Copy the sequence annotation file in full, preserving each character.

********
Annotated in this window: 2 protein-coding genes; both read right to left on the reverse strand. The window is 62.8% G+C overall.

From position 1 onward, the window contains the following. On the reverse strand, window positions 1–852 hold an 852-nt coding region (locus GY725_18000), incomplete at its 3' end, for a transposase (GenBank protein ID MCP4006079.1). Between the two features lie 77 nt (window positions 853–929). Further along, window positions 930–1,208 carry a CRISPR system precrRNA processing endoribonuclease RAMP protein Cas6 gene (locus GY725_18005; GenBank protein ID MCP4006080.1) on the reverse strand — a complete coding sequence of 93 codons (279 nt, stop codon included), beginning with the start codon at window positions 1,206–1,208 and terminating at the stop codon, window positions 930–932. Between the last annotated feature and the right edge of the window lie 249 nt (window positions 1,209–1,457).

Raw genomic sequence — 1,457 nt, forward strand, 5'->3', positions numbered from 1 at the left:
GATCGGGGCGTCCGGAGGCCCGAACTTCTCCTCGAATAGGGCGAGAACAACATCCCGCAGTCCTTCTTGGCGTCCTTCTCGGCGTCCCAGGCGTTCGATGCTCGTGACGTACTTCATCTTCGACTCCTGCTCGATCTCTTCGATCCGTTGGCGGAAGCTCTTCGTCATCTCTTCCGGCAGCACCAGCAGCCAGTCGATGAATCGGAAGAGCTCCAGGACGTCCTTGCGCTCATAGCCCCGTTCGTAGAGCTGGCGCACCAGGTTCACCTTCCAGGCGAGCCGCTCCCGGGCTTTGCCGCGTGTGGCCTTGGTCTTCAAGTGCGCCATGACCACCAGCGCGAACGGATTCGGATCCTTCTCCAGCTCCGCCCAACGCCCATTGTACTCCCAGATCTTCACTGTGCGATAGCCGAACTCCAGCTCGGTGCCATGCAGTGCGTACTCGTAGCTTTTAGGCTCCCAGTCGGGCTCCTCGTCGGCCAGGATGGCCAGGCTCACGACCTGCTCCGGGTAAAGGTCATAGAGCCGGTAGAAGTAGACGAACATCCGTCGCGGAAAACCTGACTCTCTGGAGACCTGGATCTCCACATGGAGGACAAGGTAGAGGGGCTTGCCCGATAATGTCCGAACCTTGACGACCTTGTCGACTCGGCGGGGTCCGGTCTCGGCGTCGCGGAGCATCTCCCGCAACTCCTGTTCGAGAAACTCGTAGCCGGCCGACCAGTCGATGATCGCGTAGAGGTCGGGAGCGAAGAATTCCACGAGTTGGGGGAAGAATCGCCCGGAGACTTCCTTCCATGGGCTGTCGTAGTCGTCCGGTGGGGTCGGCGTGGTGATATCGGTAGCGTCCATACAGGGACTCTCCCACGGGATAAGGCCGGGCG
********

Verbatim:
Annotated in this window: 2 protein-coding genes; both read right to left on the reverse strand. The window is 62.8% G+C overall.

From position 1 onward, the window contains the following. On the reverse strand, window positions 1–852 hold an 852-nt coding region (locus GY725_18000), incomplete at its 3' end, for a transposase (GenBank protein ID MCP4006079.1). Between the two features lie 77 nt (window positions 853–929). Further along, window positions 930–1,208 carry a CRISPR system precrRNA processing endoribonuclease RAMP protein Cas6 gene (locus GY725_18005; GenBank protein ID MCP4006080.1) on the reverse strand — a complete coding sequence of 93 codons (279 nt, stop codon included), beginning with the start codon at window positions 1,206–1,208 and terminating at the stop codon, window positions 930–932. Between the last annotated feature and the right edge of the window lie 249 nt (window positions 1,209–1,457).

Raw genomic sequence — 1,457 nt, forward strand, 5'->3', positions numbered from 1 at the left:
GATCGGGGCGTCCGGAGGCCCGAACTTCTCCTCGAATAGGGCGAGAACAACATCCCGCAGTCCTTCTTGGCGTCCTTCTCGGCGTCCCAGGCGTTCGATGCTCGTGACGTACTTCATCTTCGACTCCTGCTCGATCTCTTCGATCCGTTGGCGGAAGCTCTTCGTCATCTCTTCCGGCAGCACCAGCAGCCAGTCGATGAATCGGAAGAGCTCCAGGACGTCCTTGCGCTCATAGCCCCGTTCGTAGAGCTGGCGCACCAGGTTCACCTTCCAGGCGAGCCGCTCCCGGGCTTTGCCGCGTGTGGCCTTGGTCTTCAAGTGCGCCATGACCACCAGCGCGAACGGATTCGGATCCTTCTCCAGCTCCGCCCAACGCCCATTGTACTCCCAGATCTTCACTGTGCGATAGCCGAACTCCAGCTCGGTGCCATGCAGTGCGTACTCGTAGCTTTTAGGCTCCCAGTCGGGCTCCTCGTCGGCCAGGATGGCCAGGCTCACGACCTGCTCCGGGTAAAGGTCATAGAGCCGGTAGAAGTAGACGAACATCCGTCGCGGAAAACCTGACTCTCTGGAGACCTGGATCTCCACATGGAGGACAAGGTAGAGGGGCTTGCCCGATAATGTCCGAACCTTGACGACCTTGTCGACTCGGCGGGGTCCGGTCTCGGCGTCGCGGAGCATCTCCCGCAACTCCTGTTCGAGAAACTCGTAGCCGGCCGACCAGTCGATGATCGCGTAGAGGTCGGGAGCGAAGAATTCCACGAGTTGGGGGAAGAATCGCCCGGAGACTTCCTTCCATGGGCTGTCGTAGTCGTCCGGTGGGGTCGGCGTGGTGATATCGGTAGCGTCCATACAGGGACTCTCCCACGGGATAAGGCCGGGCG